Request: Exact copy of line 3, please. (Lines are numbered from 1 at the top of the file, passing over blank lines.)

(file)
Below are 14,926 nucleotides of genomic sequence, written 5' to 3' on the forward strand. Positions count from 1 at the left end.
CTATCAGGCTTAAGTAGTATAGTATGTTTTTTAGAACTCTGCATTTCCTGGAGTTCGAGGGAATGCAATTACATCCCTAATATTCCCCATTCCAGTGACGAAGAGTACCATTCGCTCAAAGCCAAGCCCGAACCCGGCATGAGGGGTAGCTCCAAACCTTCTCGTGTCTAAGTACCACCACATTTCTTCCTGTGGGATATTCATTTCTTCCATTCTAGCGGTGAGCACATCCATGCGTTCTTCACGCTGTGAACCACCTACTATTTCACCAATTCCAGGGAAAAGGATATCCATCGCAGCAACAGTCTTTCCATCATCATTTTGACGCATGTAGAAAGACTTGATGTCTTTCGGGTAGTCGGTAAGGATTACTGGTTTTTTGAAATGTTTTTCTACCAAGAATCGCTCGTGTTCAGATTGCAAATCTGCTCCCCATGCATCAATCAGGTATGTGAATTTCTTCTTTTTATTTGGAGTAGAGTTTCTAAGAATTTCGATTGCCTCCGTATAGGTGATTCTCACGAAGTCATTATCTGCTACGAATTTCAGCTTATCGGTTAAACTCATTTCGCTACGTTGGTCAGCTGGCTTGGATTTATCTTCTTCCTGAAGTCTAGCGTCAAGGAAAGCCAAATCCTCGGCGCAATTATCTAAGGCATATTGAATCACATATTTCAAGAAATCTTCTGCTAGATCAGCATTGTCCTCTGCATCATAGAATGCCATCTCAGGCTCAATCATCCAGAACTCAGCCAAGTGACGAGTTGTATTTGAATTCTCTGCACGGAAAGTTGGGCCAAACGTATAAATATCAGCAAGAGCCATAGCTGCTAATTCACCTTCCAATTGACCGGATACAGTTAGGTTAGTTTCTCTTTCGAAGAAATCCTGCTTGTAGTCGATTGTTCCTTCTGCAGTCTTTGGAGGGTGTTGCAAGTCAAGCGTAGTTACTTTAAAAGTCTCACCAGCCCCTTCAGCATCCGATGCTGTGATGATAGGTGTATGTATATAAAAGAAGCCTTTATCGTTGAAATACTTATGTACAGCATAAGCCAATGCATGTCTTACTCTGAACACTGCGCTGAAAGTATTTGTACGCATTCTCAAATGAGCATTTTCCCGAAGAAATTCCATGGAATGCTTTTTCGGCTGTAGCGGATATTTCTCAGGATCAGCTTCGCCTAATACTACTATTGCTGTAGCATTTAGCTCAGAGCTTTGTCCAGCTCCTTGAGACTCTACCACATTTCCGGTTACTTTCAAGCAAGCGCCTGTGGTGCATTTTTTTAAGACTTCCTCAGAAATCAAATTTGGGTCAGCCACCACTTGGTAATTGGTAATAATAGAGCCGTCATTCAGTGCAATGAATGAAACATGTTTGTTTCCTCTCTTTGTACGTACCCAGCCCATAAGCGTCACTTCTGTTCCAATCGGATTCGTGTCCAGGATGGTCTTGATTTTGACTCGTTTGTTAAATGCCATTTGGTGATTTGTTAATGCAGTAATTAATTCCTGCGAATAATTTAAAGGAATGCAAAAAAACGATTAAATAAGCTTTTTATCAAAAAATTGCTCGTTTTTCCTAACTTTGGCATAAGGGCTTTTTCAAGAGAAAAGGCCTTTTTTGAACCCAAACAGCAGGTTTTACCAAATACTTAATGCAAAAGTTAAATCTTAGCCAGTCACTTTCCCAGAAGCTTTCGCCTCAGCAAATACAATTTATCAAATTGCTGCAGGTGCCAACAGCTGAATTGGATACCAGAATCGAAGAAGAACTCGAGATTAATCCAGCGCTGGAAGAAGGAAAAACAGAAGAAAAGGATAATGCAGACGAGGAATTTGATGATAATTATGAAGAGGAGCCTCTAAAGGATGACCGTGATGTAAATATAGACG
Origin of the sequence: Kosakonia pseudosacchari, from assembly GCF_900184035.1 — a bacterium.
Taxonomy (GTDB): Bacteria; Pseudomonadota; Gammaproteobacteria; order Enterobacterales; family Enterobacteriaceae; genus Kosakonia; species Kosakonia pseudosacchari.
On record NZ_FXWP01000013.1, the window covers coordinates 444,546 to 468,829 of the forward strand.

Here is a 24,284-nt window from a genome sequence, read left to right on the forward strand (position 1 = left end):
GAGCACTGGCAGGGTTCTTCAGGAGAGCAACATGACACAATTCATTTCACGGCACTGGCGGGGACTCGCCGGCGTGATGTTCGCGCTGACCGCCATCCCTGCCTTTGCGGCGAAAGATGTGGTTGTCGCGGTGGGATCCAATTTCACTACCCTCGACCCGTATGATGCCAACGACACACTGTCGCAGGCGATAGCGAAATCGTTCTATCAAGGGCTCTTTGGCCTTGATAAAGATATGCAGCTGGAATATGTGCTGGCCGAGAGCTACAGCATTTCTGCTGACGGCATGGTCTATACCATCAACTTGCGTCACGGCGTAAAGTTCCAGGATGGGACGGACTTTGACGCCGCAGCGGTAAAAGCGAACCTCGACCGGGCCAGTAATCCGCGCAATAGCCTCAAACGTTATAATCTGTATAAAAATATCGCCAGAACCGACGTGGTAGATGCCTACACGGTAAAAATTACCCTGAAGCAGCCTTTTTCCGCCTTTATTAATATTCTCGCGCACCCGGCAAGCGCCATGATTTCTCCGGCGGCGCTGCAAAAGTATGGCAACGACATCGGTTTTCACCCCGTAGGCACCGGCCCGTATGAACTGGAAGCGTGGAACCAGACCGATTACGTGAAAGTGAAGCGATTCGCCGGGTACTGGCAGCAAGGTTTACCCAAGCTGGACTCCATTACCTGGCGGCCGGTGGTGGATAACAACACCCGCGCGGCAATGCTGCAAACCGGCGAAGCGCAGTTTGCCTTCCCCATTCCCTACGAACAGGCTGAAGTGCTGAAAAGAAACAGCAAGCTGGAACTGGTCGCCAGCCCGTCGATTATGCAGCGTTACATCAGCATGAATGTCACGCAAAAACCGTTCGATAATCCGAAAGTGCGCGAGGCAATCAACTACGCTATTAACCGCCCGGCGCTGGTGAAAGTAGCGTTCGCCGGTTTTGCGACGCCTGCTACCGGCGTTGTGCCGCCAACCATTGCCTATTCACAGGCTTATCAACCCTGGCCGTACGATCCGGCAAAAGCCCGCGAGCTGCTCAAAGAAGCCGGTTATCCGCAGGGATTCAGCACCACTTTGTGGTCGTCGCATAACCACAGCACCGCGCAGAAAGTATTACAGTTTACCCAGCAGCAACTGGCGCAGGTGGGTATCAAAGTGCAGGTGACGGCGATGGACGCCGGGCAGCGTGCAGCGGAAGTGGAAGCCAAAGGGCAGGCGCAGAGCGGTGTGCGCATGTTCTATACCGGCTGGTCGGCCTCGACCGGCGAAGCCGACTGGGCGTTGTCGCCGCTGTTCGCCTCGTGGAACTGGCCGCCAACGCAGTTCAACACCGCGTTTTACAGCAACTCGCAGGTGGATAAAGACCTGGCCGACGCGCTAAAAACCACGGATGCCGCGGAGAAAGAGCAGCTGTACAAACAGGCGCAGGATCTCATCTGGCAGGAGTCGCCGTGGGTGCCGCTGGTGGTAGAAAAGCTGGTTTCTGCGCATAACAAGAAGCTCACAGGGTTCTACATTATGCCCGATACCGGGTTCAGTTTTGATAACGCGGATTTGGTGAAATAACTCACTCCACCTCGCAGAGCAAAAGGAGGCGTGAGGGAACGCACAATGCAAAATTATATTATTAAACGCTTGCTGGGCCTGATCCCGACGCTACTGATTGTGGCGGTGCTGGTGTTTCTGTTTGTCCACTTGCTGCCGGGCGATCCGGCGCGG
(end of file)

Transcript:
Origin of the sequence: Kosakonia pseudosacchari, from assembly GCF_900184035.1 — a bacterium.